Column: Mentoring's huge impact goes beyond lives of youth




While managing local utility services, Mike Martin found a new way to energize his community, and students are starting to benefit.

Martin, in his role as president of the Lebanon Kiwanis Club, recruited numerous partners to create a mentoring initiative in the local public school district. Martin persuaded, encouraged and cajoled the mayor, the school superintendent, a hospital CEO, the local United Way, the community foundation and several faith-based organizations to work together on the design of the mentoring program, the recruitment of volunteers and the delivery of mentors through the Boys and Girls Club.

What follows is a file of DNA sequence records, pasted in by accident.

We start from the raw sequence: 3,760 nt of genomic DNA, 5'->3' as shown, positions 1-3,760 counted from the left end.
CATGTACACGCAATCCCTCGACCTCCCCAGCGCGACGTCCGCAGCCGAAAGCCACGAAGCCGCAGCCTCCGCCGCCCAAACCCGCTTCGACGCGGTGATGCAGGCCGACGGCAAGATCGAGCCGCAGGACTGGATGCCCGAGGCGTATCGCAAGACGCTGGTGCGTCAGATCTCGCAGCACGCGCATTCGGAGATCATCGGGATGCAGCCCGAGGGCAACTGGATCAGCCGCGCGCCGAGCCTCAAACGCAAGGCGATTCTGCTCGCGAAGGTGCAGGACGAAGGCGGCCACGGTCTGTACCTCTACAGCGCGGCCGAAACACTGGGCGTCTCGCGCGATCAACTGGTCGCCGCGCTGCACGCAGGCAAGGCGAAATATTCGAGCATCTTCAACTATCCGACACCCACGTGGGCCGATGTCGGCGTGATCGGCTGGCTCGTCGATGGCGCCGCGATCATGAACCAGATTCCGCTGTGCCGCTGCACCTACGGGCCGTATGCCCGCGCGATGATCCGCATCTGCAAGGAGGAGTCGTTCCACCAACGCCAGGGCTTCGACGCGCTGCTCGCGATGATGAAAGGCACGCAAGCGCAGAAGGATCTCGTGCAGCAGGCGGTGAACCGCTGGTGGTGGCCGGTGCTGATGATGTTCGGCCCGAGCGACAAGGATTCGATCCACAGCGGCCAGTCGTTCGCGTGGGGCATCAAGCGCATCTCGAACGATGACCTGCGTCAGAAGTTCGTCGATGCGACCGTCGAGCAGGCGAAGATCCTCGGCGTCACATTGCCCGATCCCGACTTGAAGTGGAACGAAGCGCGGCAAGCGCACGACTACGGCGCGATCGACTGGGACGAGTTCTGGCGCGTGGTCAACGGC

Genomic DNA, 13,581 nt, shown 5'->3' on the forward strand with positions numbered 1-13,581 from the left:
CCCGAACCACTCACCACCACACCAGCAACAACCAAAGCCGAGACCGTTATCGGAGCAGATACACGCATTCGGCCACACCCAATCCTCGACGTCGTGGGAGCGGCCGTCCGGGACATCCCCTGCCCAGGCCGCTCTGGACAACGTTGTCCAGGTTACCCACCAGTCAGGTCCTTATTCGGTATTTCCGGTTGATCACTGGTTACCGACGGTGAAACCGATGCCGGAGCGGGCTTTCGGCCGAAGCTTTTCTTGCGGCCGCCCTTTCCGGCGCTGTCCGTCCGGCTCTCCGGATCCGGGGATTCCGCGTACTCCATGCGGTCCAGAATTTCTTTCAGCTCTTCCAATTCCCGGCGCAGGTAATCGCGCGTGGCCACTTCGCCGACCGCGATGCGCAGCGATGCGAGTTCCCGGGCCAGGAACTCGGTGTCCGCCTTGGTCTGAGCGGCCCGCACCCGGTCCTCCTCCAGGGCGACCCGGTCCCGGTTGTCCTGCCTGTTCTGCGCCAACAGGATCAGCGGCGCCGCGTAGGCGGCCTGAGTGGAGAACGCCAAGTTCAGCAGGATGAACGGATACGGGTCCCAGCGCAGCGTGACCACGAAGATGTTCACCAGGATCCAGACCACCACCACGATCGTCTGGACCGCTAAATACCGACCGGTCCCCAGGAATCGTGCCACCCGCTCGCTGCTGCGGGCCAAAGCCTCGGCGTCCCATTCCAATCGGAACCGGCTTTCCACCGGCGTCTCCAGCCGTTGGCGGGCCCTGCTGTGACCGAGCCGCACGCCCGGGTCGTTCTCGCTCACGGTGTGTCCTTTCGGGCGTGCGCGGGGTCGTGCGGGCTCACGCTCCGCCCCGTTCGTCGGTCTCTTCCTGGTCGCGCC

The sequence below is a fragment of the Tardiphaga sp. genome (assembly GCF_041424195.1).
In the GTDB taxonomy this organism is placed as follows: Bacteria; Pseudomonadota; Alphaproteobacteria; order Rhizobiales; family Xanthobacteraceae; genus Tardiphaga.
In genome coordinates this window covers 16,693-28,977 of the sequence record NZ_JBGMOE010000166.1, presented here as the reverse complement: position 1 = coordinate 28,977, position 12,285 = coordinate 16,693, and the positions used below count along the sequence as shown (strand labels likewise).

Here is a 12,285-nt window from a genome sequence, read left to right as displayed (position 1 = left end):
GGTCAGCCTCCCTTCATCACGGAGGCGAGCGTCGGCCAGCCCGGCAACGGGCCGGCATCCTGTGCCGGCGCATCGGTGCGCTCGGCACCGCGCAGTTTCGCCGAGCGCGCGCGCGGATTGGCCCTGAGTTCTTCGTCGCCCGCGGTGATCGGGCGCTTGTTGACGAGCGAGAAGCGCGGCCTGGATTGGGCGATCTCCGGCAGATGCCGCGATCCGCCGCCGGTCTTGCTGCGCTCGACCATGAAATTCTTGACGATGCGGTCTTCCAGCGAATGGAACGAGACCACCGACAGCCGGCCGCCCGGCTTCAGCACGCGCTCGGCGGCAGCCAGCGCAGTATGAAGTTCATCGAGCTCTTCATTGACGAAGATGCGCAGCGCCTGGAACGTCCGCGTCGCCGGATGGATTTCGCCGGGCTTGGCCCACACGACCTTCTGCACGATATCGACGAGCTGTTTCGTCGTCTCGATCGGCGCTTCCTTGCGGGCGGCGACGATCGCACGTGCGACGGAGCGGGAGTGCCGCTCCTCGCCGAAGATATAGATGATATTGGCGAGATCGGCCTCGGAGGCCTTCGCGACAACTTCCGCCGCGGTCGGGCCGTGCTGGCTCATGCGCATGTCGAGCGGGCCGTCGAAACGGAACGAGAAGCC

In the program’s second year, 46 students are being mentored, with 25 more scheduled to start in the fall.

“What a generous human being,” said Kelly Sollman, principal of Hattie B. Stokes Elementary School, as she described Martin’s unique community leadership. “He has gone out of his way to make a difference, especially in the life of the child he is mentoring.”

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